Florida could see another expansion of school-voucher programs, under a sweeping proposal advanced by a Senate panel on Wednesday.

The measure, filed by Republican Sen. Manny Diaz of Hialeah, would expand eligibility for school-voucher programs and allow parents to use taxpayer-backed education savings accounts for private schools and other costs.

The Senate Education Committee approved the proposal in a 6-4 party-line vote Wednesday, with Republicans overriding Democrats’ fiery objections to the plan.

Diaz argued that the state’s existing scholarship programs have produced observable student progress and that participating schools have done well.

Under the Senate plan, the state would fold all existing voucher programs into two main scholarships, with one serving students with special needs and the other directed at “traditional” students.

Under the Tax Credit Scholarship program, businesses receive tax credits for contributing money to nonprofit organizations that, in turn, provide scholarships to students to attend private schools.

In what would be a significant expansion of eligibility, the proposal also would allow students who have never been enrolled in public schools to receive vouchers, a change from rules currently in place.

In another significant change to current rules, the bill would increase the amount of funding students receive to pay for private-school tuition. Diaz’s proposal to expand the program would award 97.5 percent of public-school per-student funding to voucher recipients.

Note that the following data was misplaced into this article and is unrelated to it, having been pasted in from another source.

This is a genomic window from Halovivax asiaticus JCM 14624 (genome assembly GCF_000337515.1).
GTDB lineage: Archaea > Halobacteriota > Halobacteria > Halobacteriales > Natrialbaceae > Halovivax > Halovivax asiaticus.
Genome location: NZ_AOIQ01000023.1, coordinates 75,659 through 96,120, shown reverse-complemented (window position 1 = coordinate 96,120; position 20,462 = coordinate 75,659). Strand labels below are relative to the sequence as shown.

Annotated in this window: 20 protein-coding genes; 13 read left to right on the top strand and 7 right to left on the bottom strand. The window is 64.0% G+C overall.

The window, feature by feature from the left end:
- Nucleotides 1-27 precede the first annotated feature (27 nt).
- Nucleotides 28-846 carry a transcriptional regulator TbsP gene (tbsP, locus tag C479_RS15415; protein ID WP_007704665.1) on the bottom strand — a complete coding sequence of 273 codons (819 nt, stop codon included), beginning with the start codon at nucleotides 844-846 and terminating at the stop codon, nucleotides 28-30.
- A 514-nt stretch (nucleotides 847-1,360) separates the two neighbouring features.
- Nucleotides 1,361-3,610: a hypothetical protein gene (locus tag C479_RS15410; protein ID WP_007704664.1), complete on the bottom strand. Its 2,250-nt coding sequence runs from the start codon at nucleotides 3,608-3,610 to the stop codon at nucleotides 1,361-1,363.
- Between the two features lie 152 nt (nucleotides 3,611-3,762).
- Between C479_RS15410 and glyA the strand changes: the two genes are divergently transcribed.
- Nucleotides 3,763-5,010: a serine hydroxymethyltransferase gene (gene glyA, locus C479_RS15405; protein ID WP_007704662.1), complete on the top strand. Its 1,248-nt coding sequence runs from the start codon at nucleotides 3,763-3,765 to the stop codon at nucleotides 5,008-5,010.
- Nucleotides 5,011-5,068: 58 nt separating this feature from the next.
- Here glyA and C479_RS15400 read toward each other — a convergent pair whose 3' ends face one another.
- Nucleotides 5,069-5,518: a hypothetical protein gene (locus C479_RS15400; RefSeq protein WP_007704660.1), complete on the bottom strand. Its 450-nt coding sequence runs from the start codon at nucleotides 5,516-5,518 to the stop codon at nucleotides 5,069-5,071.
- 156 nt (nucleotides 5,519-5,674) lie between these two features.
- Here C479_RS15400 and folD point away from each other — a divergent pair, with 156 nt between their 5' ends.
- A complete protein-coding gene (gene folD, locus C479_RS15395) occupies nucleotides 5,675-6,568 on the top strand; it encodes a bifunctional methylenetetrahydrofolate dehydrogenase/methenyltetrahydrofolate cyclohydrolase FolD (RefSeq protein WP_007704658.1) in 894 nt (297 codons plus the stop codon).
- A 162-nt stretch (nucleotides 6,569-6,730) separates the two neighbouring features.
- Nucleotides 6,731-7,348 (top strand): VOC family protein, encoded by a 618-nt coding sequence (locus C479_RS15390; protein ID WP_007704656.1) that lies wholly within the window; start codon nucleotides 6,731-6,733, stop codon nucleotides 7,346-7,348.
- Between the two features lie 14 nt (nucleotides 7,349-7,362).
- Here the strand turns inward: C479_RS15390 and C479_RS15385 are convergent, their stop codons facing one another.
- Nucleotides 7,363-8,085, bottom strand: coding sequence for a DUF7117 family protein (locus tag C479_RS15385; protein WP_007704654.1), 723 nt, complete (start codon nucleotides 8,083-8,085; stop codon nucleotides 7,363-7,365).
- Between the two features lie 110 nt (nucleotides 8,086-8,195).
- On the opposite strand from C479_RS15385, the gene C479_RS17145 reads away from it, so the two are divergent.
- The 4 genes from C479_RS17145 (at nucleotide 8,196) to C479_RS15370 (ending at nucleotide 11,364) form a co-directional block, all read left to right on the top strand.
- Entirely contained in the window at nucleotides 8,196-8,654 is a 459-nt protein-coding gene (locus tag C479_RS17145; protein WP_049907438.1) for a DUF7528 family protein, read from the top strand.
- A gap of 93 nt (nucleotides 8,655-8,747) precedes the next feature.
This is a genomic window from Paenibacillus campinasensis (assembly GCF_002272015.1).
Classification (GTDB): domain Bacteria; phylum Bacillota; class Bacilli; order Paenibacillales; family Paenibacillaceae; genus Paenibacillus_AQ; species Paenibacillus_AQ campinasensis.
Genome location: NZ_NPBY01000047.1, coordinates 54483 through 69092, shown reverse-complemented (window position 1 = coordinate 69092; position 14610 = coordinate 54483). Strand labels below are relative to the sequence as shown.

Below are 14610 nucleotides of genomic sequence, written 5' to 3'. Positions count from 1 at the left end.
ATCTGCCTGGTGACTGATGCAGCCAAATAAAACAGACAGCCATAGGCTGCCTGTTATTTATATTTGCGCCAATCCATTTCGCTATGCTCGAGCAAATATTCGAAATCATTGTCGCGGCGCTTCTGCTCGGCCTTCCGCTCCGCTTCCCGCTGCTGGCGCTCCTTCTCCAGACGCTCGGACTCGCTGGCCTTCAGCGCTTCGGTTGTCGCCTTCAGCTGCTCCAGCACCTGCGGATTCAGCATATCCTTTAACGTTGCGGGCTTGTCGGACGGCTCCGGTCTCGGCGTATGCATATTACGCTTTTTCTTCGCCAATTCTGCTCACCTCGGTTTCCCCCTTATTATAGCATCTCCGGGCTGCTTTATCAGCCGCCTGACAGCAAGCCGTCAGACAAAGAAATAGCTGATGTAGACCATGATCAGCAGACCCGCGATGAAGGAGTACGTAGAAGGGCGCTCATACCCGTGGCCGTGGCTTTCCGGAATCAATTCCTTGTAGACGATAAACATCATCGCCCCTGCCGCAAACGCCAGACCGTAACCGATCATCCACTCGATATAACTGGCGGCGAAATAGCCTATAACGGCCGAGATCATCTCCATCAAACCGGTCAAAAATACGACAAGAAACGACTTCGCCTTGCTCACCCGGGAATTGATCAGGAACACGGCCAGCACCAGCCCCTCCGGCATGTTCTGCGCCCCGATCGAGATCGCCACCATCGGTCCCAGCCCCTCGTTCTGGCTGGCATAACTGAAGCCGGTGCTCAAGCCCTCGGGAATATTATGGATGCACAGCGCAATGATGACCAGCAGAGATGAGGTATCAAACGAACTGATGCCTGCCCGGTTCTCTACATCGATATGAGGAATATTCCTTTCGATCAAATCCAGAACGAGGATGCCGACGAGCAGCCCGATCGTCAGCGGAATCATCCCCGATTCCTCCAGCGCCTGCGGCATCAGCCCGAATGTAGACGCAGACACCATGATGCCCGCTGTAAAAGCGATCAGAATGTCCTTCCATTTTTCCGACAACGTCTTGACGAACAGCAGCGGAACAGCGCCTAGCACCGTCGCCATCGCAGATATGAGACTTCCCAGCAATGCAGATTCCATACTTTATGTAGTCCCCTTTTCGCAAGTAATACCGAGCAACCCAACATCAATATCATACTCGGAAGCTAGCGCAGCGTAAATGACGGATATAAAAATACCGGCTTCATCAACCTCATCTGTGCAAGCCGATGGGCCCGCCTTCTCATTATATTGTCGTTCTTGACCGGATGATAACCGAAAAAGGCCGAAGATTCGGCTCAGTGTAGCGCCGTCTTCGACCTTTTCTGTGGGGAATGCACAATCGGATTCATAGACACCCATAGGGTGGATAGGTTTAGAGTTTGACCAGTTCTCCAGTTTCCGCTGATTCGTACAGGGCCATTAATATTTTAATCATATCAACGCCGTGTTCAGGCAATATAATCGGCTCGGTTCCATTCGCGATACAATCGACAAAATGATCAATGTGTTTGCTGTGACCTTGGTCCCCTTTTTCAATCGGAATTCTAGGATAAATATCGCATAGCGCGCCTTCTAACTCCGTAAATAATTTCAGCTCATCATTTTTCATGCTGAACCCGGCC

The proposal also would establish what are known as education savings accounts for eligible students, something that is currently only available to recipients of Gardiner scholarships for students with special needs. The

accounts could be used for a wide array of education-related costs and services, including private-school tuition, tutoring, digital devices, and internet access.

Andrew Spar, the president of the Florida Education Association, said that, under Diaz’s proposal, money for teacher pay raises would instead be used for private-school vouchers.

“The answer is yes. If last year was the ‘year of the teacher’ it looks like this year will be the ‘year to abandon teachers,'” Spar tweeted during

Wednesday’s meeting.

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